photo-Grosof-201305Benjamin Grosof’s Biography

Short Biography:

Benjamin Grosof (Principal Director & Research Fellow, Artificial Intelligence (AI), at Accenture) is an industry leader in AI knowledge representation, reasoning, and acquisition. He has pioneered logic-based (a.k.a. semantic) technology and industry standards for rules combined with ontologies, their acquisition from natural language (NL), and their applications in finance, e-commerce, policies (including contracts, regulations, and security), and e-learning. He co-founded the influential standards design body RuleML and has had driving roles in W3C RIF (Rule Interchange Format) and W3C OWL-RL (rule-based ontologies). He led the invention of several fundamental technical advances in knowledge representation including Rulelog (a breakthrough in logic-based AI combined with natural language processing), courteous defeasibility (exception-case rules), restraint bounded rationality (scalability in complex reasoning), and rule-based description-logic ontologies. He has extensive experience in user interaction design, and in combining logical methods with machine learning and probabilistic uncertainty.
Dr. Grosof has experience applying core technology for knowledge, reasoning, and related human-computer interaction (HCI) in a wide variety of applications for data/decision analytics, including: financial services, accounting, and risk management; compliance with policies, legal regulations, and contracts; e-commerce, digital marketing, and customer care; privacy/security and trust management; defense and national intelligence; health care and life science; education and publishing. He is a technical executive for an ambitious initiative to leverage AI for business process automation across Accenture’s $7.5B+ Operations group. Previously, he co-founded and was CTO & CEO of Coherent Knowledge, a software-centric startup that commercialized Rulelog (2013-2017). He led a large research program in advanced AI (artificial intelligence) and rule-based semantic technologies at Vulcan Inc. for Paul G. Allen (2007-2013). He was an IT professor and DARPA PI at MIT Sloan (2000-2007), a senior software scientist at IBM Research (1988-2000), and principal of his own part-time expert consulting firm (2000-2017). His background includes 5 major industry software releases, 2 years in previous software startups, a Stanford PhD (Computer Science, specialty AI), a Harvard BA (Applied Mathematics), 3 patents, and over 60 refereed publications.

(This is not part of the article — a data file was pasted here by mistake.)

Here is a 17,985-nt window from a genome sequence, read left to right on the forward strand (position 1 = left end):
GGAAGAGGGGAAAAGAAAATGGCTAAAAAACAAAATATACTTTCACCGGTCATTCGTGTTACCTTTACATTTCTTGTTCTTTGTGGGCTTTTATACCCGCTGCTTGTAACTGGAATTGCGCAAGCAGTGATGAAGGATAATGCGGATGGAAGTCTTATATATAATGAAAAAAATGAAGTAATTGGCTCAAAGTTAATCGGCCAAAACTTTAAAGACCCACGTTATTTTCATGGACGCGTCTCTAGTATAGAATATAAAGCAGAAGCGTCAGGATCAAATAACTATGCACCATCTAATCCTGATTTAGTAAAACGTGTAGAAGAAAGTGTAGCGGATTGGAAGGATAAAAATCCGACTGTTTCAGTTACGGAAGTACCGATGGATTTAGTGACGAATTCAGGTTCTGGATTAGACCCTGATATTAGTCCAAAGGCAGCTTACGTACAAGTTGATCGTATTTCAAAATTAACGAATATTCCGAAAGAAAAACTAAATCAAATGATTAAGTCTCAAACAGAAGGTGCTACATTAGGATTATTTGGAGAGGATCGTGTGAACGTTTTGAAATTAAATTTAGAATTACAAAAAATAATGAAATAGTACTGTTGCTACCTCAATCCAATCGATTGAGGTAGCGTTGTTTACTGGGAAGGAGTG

More Bio Details:

(Continuing and elaborating from the Short Biography above:)

Two W3C industry standards are based largely on his work: Rule Interchange Format (RIF, 2010) and Web Ontology Language’s rule-based subset (OWL 2 RL Profile, 2009). His notable technical contributions also include fundamental advances in integration of rules with machine learning. He co-founded the International Conference on Rules and Rule Markup Languages for the Semantic Web (which since became the RR and RuleML conferences).  He has interacted extensively with a large variety of companies, at CXO level as well as technically, in the course of his research, entrepreneurship, standards, and consulting activities.